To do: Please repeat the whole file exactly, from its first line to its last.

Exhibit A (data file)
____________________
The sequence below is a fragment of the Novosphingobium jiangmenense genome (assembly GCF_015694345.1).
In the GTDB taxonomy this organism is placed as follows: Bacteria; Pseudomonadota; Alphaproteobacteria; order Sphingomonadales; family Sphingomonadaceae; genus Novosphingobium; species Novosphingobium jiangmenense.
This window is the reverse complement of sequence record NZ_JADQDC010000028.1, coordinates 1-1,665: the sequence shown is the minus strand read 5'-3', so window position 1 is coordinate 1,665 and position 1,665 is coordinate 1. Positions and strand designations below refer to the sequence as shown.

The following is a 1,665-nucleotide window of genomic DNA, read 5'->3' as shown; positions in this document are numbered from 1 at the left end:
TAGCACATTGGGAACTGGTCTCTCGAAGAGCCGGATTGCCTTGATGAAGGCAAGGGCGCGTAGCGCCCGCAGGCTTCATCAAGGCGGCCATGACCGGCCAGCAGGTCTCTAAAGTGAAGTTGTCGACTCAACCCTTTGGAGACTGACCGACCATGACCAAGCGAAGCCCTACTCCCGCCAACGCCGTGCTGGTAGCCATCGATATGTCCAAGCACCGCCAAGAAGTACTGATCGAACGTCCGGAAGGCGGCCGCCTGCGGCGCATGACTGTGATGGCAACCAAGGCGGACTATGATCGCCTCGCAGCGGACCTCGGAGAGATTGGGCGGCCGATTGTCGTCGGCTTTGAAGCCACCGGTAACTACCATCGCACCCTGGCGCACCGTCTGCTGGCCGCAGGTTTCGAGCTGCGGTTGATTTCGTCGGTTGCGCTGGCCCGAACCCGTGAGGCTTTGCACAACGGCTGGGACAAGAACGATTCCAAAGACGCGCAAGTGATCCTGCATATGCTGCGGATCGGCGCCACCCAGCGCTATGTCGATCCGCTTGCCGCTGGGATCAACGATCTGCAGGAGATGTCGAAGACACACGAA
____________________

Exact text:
The sequence below is a fragment of the Novosphingobium jiangmenense genome (assembly GCF_015694345.1).
In the GTDB taxonomy this organism is placed as follows: Bacteria; Pseudomonadota; Alphaproteobacteria; order Sphingomonadales; family Sphingomonadaceae; genus Novosphingobium; species Novosphingobium jiangmenense.
This window is the reverse complement of sequence record NZ_JADQDC010000028.1, coordinates 1-1,665: the sequence shown is the minus strand read 5'-3', so window position 1 is coordinate 1,665 and position 1,665 is coordinate 1. Positions and strand designations below refer to the sequence as shown.

The following is a 1,665-nucleotide window of genomic DNA, read 5'->3' as shown; positions in this document are numbered from 1 at the left end:
TAGCACATTGGGAACTGGTCTCTCGAAGAGCCGGATTGCCTTGATGAAGGCAAGGGCGCGTAGCGCCCGCAGGCTTCATCAAGGCGGCCATGACCGGCCAGCAGGTCTCTAAAGTGAAGTTGTCGACTCAACCCTTTGGAGACTGACCGACCATGACCAAGCGAAGCCCTACTCCCGCCAACGCCGTGCTGGTAGCCATCGATATGTCCAAGCACCGCCAAGAAGTACTGATCGAACGTCCGGAAGGCGGCCGCCTGCGGCGCATGACTGTGATGGCAACCAAGGCGGACTATGATCGCCTCGCAGCGGACCTCGGAGAGATTGGGCGGCCGATTGTCGTCGGCTTTGAAGCCACCGGTAACTACCATCGCACCCTGGCGCACCGTCTGCTGGCCGCAGGTTTCGAGCTGCGGTTGATTTCGTCGGTTGCGCTGGCCCGAACCCGTGAGGCTTTGCACAACGGCTGGGACAAGAACGATTCCAAAGACGCGCAAGTGATCCTGCATATGCTGCGGATCGGCGCCACCCAGCGCTATGTCGATCCGCTTGCCGCTGGGATCAACGATCTGCAGGAGATGTCGAAGACACACGAA